The Millenni-factors: Wealthy Millennials have the will to change the world

A generational shift in attitude is underway when it comes to making a difference, with a majority of affluent Millennials determined to leave their mark on the future. According to a recent TD survey of high-net-worth Canadians, 77 per cent of Millennial respondents believe it’s important to leave a legacy, compared to only 33 per cent of Boomers and 42 per cent of Gen Xers.

These Millenni-factors – wealthy Millennial benefactors – feel they have a duty to leave a legacy (63 per cent). The survey also indicates that other generations of high-net-worth individuals, including Boomers and Gen Xers, are less likely to report the same feelings.

“We are definitely seeing significant changes in attitudes towards leaving a legacy. High-net-worth Millennials stand out among other demographics for their heightened desire to positively impact the world,” says Jo-Anne Ryan, Vice President, Philanthropic Advisory Services at TD Wealth. “This trend indicates that the philanthropic giving landscape in Canada will be reshaped in the years to come, as these Millenni-factors look for ways to put their assets to work to change the world for the better.”

According to the survey, the top three reasons wealthy Millennials may leave all, or part, of their estate to a charitable organization include:

  1. They believe the organization has good intentions (36 per cent)
  2. They support the organization’s mission (34 per cent)
  3. They have a personal connection to the organization (26 per cent)

Although the survey reveals that the majority of Millennial respondents polled have the desire to make a positive difference in the world, it also indicates that half (49 per cent) of them don’t have a will and less than a third have a will that is up to date (31 per cent).

“It doesn’t matter how good your intentions are, if you don’t have a will, they may never come to fruition,” adds Ryan. “For Millennials, and indeed all Canadians who have yet to make a will, it’s never too early for estate planning. The same goes for those who have a will that is not up to date. It is always recommended that you review your will at 3-5-year intervals, or whenever a significant life change takes place.”

For Canadians interested in leaving some or all of their estate to charity, TD offers the following tips:

  • Where There’s a Will…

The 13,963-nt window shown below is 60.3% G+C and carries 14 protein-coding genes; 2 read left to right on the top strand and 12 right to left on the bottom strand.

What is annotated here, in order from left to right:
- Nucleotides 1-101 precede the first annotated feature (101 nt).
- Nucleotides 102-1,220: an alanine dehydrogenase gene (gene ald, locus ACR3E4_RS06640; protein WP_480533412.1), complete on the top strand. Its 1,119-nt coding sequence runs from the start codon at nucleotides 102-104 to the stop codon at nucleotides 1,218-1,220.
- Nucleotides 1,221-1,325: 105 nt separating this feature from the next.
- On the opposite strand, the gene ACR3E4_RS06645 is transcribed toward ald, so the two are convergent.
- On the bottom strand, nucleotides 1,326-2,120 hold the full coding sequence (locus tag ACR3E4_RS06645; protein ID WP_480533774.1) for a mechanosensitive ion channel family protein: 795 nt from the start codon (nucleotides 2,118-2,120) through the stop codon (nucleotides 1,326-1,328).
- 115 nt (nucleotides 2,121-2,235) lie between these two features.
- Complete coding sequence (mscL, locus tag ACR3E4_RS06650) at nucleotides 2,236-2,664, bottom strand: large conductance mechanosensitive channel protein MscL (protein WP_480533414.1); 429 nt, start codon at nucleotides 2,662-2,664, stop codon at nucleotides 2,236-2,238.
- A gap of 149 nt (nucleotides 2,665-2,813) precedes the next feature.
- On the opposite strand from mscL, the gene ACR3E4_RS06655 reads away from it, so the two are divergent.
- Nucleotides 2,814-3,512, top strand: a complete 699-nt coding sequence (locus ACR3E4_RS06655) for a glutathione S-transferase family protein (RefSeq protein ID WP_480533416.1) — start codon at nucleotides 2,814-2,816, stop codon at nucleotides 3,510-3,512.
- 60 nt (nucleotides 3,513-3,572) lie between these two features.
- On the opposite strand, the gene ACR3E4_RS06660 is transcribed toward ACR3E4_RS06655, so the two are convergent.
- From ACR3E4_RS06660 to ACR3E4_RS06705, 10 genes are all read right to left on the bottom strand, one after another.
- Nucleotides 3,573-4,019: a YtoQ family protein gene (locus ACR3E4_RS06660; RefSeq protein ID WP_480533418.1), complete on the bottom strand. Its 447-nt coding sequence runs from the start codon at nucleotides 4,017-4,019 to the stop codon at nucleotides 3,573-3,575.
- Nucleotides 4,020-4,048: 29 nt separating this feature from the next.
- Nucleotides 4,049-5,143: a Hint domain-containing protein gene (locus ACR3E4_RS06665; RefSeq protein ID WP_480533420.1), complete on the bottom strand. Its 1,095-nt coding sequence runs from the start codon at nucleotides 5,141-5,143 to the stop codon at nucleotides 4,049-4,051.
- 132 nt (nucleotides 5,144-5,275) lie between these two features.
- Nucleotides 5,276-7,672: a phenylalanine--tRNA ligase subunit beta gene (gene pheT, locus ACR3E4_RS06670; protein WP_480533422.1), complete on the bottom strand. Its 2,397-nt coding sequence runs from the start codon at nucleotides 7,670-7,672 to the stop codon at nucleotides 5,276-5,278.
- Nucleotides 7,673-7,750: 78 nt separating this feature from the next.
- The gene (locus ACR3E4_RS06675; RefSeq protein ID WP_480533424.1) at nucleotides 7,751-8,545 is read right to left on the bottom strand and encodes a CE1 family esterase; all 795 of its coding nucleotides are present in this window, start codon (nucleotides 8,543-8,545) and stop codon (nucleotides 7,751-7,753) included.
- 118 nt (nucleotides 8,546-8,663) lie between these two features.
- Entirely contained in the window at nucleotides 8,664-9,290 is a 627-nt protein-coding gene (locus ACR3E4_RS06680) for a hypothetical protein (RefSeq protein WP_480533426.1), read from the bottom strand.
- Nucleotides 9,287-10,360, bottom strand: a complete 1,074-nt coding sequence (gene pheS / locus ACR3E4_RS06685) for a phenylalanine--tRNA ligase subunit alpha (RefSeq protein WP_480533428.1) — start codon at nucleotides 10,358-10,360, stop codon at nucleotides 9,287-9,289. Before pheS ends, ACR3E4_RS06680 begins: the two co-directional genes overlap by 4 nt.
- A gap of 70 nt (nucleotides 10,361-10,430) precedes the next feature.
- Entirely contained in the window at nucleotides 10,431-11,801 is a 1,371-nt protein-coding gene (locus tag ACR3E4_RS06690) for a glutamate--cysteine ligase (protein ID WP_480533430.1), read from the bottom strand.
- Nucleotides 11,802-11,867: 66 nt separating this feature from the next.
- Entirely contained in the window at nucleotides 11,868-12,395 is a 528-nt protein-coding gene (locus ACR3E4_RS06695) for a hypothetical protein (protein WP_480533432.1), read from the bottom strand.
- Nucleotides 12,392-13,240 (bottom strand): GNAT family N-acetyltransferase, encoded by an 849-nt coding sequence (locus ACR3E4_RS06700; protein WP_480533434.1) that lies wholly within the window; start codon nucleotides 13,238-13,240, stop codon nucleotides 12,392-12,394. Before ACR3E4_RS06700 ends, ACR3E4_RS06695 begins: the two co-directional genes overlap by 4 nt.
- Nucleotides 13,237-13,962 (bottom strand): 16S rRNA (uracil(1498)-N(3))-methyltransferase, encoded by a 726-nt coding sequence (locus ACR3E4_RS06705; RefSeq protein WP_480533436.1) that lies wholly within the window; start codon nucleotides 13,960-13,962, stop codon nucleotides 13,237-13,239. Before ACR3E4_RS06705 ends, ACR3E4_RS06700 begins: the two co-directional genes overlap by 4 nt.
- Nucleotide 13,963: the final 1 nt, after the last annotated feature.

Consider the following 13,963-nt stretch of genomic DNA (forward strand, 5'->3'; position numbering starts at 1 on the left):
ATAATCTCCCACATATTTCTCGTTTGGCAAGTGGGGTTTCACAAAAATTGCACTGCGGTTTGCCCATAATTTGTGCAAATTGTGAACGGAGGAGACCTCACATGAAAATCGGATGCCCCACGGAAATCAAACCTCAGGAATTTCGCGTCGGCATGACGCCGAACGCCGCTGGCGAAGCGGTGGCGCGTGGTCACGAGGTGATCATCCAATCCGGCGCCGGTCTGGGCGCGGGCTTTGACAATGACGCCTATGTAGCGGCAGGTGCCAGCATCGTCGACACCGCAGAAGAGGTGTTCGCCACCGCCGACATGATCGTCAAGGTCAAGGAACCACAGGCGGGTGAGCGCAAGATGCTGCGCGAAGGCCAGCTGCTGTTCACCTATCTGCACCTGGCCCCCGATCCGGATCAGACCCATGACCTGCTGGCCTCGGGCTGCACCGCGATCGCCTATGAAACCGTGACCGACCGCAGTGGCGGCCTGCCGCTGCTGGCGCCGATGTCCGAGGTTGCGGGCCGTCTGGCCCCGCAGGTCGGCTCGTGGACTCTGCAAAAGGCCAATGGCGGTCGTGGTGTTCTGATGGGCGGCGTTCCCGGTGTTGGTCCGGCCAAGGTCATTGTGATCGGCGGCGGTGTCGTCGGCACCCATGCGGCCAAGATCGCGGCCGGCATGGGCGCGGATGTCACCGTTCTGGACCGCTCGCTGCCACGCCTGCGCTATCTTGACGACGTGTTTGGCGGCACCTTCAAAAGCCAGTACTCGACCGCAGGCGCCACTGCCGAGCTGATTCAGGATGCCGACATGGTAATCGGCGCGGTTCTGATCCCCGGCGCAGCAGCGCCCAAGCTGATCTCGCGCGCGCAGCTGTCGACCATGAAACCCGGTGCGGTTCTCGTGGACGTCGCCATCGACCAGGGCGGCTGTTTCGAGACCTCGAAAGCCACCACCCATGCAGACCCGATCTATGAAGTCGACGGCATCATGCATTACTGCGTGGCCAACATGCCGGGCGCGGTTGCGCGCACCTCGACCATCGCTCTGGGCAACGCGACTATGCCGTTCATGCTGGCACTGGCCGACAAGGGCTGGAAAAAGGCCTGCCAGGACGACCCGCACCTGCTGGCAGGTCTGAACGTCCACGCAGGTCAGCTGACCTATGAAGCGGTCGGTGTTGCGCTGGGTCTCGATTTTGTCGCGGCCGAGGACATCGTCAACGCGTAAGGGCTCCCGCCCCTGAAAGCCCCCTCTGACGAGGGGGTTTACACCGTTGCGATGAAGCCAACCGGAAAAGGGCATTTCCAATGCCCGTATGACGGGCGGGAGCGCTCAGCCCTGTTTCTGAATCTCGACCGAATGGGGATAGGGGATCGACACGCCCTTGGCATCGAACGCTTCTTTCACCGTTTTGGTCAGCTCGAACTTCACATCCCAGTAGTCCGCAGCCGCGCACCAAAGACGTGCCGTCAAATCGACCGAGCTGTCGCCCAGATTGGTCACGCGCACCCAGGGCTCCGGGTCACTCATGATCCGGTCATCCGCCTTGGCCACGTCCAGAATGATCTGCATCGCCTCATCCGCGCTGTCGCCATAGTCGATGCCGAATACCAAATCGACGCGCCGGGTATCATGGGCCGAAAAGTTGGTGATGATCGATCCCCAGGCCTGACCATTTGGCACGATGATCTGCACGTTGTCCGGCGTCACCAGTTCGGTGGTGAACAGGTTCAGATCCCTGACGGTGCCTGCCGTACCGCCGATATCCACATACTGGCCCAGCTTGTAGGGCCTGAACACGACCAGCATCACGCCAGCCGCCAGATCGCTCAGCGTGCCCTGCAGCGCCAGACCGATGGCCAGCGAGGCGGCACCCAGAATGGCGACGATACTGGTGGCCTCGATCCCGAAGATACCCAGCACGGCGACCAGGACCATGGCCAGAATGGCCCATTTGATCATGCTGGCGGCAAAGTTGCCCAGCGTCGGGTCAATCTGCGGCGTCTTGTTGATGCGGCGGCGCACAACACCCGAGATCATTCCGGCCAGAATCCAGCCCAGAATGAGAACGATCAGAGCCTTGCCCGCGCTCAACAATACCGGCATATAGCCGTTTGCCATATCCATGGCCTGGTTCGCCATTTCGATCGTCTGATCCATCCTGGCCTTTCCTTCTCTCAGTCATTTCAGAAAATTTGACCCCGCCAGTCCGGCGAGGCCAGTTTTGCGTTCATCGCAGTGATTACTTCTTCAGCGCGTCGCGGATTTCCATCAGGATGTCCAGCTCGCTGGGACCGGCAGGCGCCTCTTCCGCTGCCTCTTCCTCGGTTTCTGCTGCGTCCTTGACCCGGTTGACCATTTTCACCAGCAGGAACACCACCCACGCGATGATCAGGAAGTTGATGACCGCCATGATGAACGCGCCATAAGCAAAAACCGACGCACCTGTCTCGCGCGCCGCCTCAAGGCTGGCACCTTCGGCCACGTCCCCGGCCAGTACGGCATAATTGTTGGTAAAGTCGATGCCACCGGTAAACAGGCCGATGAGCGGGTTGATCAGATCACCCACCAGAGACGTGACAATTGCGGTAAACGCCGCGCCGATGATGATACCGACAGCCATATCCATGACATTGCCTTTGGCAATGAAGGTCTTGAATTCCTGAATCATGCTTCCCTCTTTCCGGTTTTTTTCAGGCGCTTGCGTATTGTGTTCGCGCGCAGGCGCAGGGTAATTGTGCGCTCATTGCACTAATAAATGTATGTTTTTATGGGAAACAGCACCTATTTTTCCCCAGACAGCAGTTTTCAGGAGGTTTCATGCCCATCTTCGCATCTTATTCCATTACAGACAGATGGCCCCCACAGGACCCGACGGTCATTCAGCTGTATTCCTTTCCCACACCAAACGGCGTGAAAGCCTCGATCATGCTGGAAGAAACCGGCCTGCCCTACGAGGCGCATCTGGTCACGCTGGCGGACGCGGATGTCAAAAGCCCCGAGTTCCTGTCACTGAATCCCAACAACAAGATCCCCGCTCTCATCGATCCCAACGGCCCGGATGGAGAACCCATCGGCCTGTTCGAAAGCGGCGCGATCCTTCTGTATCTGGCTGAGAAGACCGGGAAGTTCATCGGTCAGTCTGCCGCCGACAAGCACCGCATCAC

– If you haven’t done so before, now may be the time to make a will. A will can help give you control over how your assets will be divided, shaping what your charitable legacy can be. If you are like many high-net-worth Millennials, making a lasting difference is important. A financial advisor can help you maximize the value of charitable donations.
  • When Tomorrow Comes
    – As you assess your options about which organization to leave a bequest, it’s important to think about the causes and charities that matter to you. You may also want to consider how relevant these causes will continue to be in the world of tomorrow. No one can predict the future, but you should spend some time thinking about which long-term change is most important to you.
  • Heir Transparent
    – Talk to your heirs, or those who may assume they will be receiving an inheritance from you. It’s important that you set the expectation that you may be leaving some or all of your estate to a charitable cause. This can help avoid conflict and gives you the opportunity to tell them about the charity(ies) you have chosen and why you believe in its (their) mission.
  • Succession Success
    – If you are an entrepreneur, your business may be part of the legacy you leave behind. In fact, according to the TD survey, only 44 per cent of Canadian company owners, with more than $100,000 in investable assets, have a formalized succession plan for their business. As your business is tied to a reputation you’ve worked hard to maintain, developing a succession plan may help ensure that any future owners of the business continue to live up to your values and philosophies.

About the TD Millenni-factor Survey
TD Bank Group commissioned Environics Research Group to conduct a custom survey of 6,021 Canadians aged 18 and older, which included 593 Canadians with $500K+ in investable assets and 310 Canadian business owners with $100K in investable assets. Responses were collected between February 20 and March 1, 2018.

About TD Bank Group